One hint to why they were in Cui’s tomb, [Washington University in St. Louis anthropologist Fiona Marshall] says, may lie in the identity of her husband, Bao Gao. Ancient texts reveal that the polo-obsessed Emperor Xizong promoted Bao to the rank of general because of his skills on the polo fields. Polo was wildly popular during the Tang dynasty—for both women and men—but it was also dangerous; riders thrown from their horses were frequently injured or killed. If a woman like Cui wanted to join a game, then riding a donkey—slower, steadier, and lower to the ground—might have been a safer alternative.

When the researchers, led by archaeologist Songmei Hu of the Shaanxi Provincial Institute of Archaeology, analyzed the size of the donkey bones in Cui’s tomb, they found that they were too small to have been good pack animals. Computerized tomography scans of the leg bones revealed patterns of stress similar to an animal that ran and turned frequently, rather than one that slowly trudged in a single direction. Taken together, the evidence suggests Cui played polo astride a donkey, the researchers report today in Antiquity. The noblewoman’s donkeys may have been ritually sacrificed when she died to allow Cui to continue to play in the afterlife.

“There’s no smoking gun … [but] there’s really no other explanation that makes sense,” Marshall says, adding that the finding suggests Tang dynasty donkeys were held in higher regard than believed.

Read the full study published in Antiquity here.

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Neanderthal surf and turf

Thursday, March 26th, 2020

A new study has found that contrary to popular belief, Neanderthals loved them some sea meats. Remains of marine foods are lacking at Neanderthal sites in Europe, whereas the anatomically modern humans living in Africa at the same time left behind extensive evidence of regular consumption of aquatic foods. Because marine foods are very high in Omega-3 fatty acids that aid in the brain development, this dietary disparity was thought to have played a role in how advanced cognitive skills grew among humans of modern anatomy and not in other archaic human species.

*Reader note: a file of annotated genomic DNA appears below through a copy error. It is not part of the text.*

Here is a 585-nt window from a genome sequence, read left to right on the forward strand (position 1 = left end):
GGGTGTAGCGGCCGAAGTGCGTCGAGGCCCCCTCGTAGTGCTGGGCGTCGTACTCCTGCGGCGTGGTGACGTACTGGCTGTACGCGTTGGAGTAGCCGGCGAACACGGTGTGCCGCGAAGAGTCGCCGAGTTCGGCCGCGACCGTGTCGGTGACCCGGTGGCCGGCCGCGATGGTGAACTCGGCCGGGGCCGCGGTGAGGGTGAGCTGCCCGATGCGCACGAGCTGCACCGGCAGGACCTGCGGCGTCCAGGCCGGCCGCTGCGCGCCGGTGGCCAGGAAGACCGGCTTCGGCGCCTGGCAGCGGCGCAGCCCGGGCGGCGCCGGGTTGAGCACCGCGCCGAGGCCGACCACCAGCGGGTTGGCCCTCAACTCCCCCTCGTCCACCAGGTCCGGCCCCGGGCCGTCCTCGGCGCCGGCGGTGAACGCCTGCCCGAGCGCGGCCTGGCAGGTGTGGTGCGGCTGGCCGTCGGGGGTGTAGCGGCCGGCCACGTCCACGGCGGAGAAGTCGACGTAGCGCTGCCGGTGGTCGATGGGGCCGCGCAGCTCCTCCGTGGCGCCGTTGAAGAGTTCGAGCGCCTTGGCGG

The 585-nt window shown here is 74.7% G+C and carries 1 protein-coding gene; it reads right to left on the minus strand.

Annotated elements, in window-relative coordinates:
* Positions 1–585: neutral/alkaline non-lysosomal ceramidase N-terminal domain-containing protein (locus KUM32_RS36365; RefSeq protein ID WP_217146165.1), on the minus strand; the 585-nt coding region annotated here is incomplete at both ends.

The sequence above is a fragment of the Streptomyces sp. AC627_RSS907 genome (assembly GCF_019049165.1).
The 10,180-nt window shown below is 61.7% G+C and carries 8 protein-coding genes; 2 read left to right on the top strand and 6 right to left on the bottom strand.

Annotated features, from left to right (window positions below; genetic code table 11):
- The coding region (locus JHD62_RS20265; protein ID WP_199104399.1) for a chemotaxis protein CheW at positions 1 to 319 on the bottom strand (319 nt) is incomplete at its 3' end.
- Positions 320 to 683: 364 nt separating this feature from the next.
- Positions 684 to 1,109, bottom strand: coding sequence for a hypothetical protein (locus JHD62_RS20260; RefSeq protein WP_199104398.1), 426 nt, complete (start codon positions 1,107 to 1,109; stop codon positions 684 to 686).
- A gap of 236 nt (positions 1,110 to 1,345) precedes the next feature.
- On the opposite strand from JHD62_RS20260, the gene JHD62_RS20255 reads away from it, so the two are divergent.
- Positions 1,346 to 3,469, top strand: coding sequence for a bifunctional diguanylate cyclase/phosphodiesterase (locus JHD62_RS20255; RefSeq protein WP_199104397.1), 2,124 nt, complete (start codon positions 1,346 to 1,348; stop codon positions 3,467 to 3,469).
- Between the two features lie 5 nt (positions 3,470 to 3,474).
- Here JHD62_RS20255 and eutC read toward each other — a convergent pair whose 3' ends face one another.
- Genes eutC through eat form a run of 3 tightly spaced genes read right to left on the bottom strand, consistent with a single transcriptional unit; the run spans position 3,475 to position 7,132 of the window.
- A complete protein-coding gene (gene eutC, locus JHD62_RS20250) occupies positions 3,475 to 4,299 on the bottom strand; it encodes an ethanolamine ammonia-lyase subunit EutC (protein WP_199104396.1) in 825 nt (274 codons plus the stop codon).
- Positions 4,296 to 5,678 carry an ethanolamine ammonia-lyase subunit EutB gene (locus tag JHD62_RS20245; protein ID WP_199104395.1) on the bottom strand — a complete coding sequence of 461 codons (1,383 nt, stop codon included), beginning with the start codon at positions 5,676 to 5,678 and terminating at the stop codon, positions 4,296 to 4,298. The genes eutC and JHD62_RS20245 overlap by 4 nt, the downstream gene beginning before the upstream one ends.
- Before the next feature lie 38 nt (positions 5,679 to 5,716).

However, absence of evidence is not evidence of absence, as the aphorism goes, and a great deal of coastal Europe was churned up in the last Ice Age by the growth and movement of icecaps and the rise of sea levels after their thaw.  Gruta da Figueira Brava, a seaside cave 20 miles south of Lisbon, Portugal, on the other hand, was uniquely protected from erosion and submersion because of its position on a steep shelf off the Arrábida mountain range.

Today the cave has three entrances in a cliff overlooking the water, but during the Last Interglacial period when Neanderthals lived there about 86,000 to 106,000 years ago, it was just over a mile from the sea. A team of international researchers led by João Zilhão from the University of Barcelona excavated the cave shelter and found clear evidence that the Neanderthal population regularly and thoroughly exploited marine animal resources.

They ate crabs — brown and spider — an assortment of mollusks — limpets, mussels, clams — fish — sharks, eels, sea bream — seabirds — cormorants, egrets, gannets, auk — waterfowl — loons, mallards, geese — and marine mammals — dolphins and seals. The density of the remains is comparable to that found at African Middle Stone Age and Last Interglacial sites in Africa. It even exceeds the latter in terms of crab and fish.

Their gastronomic enjoyment of aquatic species was not exclusive. They also hunted hoofed game — deer, goats, horses, aurochs — and other small land animals like tortoises. Plants — olives, figs — were on the menu as well. They foraged extensively, storing mature pinecones to eat the nuts during the winter.

Figueira Brava provides the first record of significant marine resource consumption among Europe’s Neandertals. Taphonomic and site-preservation biases explain why this kind of record has not been previously found in Europe on the scale seen among coeval African populations. Consistent with rapidly accumulating evidence that Neandertals possessed a fully symbolic material culture, the subsistence evidence reported here further questions the behavioral gap once thought to separate them from modern humans.

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Care for a little ginger beer with your lead?